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Review: You're A Good Man, Charlie Brown (Upstairs at the Gatehouse)

Review by Daz Gale


An iconic character comes to London this Christmas in a rare outing for You’re A Good Man, Charlie Brown as this year’s festive offering at Upstairs at the Gatehouse. A classic that brings to life all of the weird and wonderful characters from Charles M. Schulz’s Peanuts comics, would it bring out the inner kid in me, or would it leave me exclaiming “Good grief” with disappointment?

The musical adaptation of the Peanuts comics, You’re A Good Man, Charlie Brown, premiered off-Broadway in 1967, opening in the West End the following year. A new version played in Broadway in 1999 with a cast including Roger Bart and Kristin Chenoweth, but that version has only been seen in London once before, in a limited season at the Tabard Theatre in 2011.

You’re A Good Man, Charlie Brown, is presented as a series of shorts, all performed without connection to each other, though various themes and aspects of characters are repeated throughout. If you are expecting a fully fleshed-out musical turned in linear form, you may find the style slightly jarring, but this style is perfect for those with shorter attention spans, making it perfect for small children With a book by Clark Gesner, it beautifully brings Charles M. Schulz’s creations to life in their innocent world, even when they are contemplating some of life’s more serious questions.

With music and lyrics by Clark Gesner in the original production and additional music and lyrics from Andrew Lippa, the show features some sweet musical numbers with ‘My New Philosophy’ and the ridiculously cute ‘My Blanket and Me’ among the highlights. The two standouts bookend the production with infectious opening number ‘Youre A Good Man, Charlie Brown’ and rousing finale ‘Happiness’ ensuring you leave the theatre with a smile on your face. All musical numbers are expertly performed by musical director Harry Style (not that one) and his band.

Amanda Noar’s direction is effective in its simplicity, with all of the fabulous cast becoming very small children, even when towering over six feet themselves. It’s the ability to channel escapism that makes this so successful. Equally impressive is her choreography which makes act one closer ‘The Book Report’ a cleverly chaotic sequence. Ruby Boswell-Green’s set design transports us in to Charlie Brown’s world. While extremely simplistic to a crude effect, it is exactly what you would expect from a show like this, never distracting from the performances of the cast and doing exactly what is needed of it.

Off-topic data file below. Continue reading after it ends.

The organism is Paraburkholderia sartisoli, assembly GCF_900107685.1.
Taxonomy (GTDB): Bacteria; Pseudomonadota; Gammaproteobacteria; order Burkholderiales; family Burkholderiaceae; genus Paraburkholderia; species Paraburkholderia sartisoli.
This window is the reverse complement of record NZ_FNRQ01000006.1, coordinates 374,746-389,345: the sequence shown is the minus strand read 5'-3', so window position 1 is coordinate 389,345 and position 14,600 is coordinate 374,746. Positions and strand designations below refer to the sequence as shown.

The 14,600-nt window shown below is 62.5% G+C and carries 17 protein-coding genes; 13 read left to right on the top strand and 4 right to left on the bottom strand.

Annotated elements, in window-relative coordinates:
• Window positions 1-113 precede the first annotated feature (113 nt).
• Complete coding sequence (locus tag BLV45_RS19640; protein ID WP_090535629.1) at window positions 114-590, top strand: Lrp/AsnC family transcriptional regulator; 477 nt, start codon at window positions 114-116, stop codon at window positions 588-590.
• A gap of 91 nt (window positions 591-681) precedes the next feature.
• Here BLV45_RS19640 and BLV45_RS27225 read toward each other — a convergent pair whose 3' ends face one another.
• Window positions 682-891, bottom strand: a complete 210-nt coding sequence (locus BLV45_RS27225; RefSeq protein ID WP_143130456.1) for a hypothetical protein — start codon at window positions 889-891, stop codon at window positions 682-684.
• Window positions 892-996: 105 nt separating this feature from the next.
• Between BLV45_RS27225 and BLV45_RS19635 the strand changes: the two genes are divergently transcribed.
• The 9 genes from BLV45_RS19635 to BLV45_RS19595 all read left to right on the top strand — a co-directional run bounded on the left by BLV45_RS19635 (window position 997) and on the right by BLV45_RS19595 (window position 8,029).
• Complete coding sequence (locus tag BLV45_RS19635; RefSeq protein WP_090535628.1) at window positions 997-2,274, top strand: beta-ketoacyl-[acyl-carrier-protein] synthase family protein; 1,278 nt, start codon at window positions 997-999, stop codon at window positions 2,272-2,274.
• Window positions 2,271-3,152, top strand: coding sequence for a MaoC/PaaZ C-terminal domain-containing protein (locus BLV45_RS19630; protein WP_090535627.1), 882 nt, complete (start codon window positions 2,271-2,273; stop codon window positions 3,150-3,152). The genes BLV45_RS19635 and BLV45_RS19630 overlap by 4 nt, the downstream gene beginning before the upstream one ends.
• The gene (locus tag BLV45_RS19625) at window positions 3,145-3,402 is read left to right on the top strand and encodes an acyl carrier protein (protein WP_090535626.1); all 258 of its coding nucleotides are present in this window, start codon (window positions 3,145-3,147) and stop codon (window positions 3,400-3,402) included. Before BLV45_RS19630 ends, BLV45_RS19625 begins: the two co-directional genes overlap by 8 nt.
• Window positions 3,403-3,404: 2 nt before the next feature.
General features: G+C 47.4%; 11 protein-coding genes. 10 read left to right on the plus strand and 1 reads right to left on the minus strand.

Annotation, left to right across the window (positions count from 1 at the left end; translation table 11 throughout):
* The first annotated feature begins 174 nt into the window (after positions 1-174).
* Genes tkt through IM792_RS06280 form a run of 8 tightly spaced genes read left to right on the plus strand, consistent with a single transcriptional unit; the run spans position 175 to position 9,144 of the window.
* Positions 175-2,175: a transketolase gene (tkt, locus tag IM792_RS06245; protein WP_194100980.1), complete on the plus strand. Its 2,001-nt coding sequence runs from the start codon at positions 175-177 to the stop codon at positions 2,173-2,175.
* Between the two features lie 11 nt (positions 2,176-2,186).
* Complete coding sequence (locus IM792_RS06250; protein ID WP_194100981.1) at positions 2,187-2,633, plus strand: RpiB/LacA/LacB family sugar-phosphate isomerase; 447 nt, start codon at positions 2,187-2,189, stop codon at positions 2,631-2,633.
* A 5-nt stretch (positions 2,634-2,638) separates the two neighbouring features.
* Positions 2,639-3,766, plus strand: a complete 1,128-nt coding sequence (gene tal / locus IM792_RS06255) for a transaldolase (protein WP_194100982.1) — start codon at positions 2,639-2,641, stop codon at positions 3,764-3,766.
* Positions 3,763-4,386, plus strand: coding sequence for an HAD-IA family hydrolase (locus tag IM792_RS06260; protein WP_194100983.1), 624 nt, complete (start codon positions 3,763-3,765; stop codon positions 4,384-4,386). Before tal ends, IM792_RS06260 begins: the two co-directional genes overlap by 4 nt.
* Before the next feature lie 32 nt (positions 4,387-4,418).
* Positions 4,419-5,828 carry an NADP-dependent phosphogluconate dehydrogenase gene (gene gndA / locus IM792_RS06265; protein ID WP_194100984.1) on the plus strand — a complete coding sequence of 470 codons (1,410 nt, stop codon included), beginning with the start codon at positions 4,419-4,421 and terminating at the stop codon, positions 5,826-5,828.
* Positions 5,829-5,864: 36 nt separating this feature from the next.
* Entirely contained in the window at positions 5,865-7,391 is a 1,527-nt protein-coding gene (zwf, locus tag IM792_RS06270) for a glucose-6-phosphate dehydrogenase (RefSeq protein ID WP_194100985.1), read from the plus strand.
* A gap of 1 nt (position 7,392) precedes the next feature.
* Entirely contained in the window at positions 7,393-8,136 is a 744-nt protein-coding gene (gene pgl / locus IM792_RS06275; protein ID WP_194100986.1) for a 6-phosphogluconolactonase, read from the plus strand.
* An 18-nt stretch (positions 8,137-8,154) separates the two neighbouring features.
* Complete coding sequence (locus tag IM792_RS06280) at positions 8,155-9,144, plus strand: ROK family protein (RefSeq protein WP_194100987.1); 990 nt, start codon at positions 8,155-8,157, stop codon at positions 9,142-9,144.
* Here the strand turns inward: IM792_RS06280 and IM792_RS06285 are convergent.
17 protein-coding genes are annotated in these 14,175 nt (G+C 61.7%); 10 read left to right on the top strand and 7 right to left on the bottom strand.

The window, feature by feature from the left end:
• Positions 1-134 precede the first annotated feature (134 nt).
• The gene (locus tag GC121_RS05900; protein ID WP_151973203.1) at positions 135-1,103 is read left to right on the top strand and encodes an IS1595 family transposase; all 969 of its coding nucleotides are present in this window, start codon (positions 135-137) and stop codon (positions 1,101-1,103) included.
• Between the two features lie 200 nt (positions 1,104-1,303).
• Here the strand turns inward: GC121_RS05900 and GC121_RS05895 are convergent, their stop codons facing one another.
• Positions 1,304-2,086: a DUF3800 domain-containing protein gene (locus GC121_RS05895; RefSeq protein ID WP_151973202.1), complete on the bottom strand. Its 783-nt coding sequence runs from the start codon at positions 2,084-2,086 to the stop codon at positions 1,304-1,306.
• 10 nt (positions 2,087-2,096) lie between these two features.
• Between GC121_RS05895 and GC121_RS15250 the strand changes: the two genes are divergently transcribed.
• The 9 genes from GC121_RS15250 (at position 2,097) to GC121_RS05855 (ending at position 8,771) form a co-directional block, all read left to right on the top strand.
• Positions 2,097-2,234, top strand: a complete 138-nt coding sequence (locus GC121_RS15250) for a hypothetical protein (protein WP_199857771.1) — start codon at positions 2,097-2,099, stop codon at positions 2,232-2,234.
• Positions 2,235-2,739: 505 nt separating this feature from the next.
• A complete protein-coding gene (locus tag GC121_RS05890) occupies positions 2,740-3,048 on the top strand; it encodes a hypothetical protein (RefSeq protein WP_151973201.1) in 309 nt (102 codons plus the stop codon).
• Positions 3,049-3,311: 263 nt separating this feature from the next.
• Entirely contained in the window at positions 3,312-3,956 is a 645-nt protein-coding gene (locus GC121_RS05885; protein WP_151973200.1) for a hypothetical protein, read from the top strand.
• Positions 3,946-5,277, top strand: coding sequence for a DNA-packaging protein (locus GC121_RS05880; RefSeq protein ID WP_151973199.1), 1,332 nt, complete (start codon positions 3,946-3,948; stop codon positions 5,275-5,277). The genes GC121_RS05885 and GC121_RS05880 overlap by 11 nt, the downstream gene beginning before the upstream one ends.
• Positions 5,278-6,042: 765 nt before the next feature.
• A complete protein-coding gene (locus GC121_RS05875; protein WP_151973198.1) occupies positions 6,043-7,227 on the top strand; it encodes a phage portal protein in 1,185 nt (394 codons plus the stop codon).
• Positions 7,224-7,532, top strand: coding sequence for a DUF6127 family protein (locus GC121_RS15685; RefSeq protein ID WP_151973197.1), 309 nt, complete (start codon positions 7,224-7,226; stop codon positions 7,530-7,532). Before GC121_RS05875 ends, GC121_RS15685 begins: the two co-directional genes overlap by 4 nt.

The cast of grown-ups are all sensational, embodying these classic characters. The always wonderful Jordan Broatch charms as our titular hero, Charlie Brown with Milly Robins delighting in her turn as his sister Sally. Troy Yip is a joy at Shroeder with Jacob Cornish scene-stealing as the adorable Linus. Eleanor Fransch is a standout in her suitably dominating turn as Lucy, with the cast completed by Oliver Sidney in a star turn as the iconic Snoopy, brilliantly encapsulating the characteristics associated with the character and transforming him into an all-singing, all-dancing triple-threat. Whether it is a factor with the book itself or something that didn’t translate in this production, I would have the character of Charlie’s narrative a bit more connective in the way it plays out his nervous personality, but I understand that is something only a big kid such as myself would look for, and small kids were delighted in the way this was done.

Perhaps You’re A Good Man, Charlie Brown isn’t going to change the world, but sometimes you just want a nice and harmless bit of fun that makes the best of the material it has. An ambitious and impressive attempt from a relatively small fringe theatre that is upping the ante with its upcoming programming, this was a sweet and charming production that may have struggled to fly at times, but gets there in the end.

You’re A Good Man, Charlie Brown plays at Upstairs at the Gatehouse until 14th January. Tickets from

Photos by Simon Jackson



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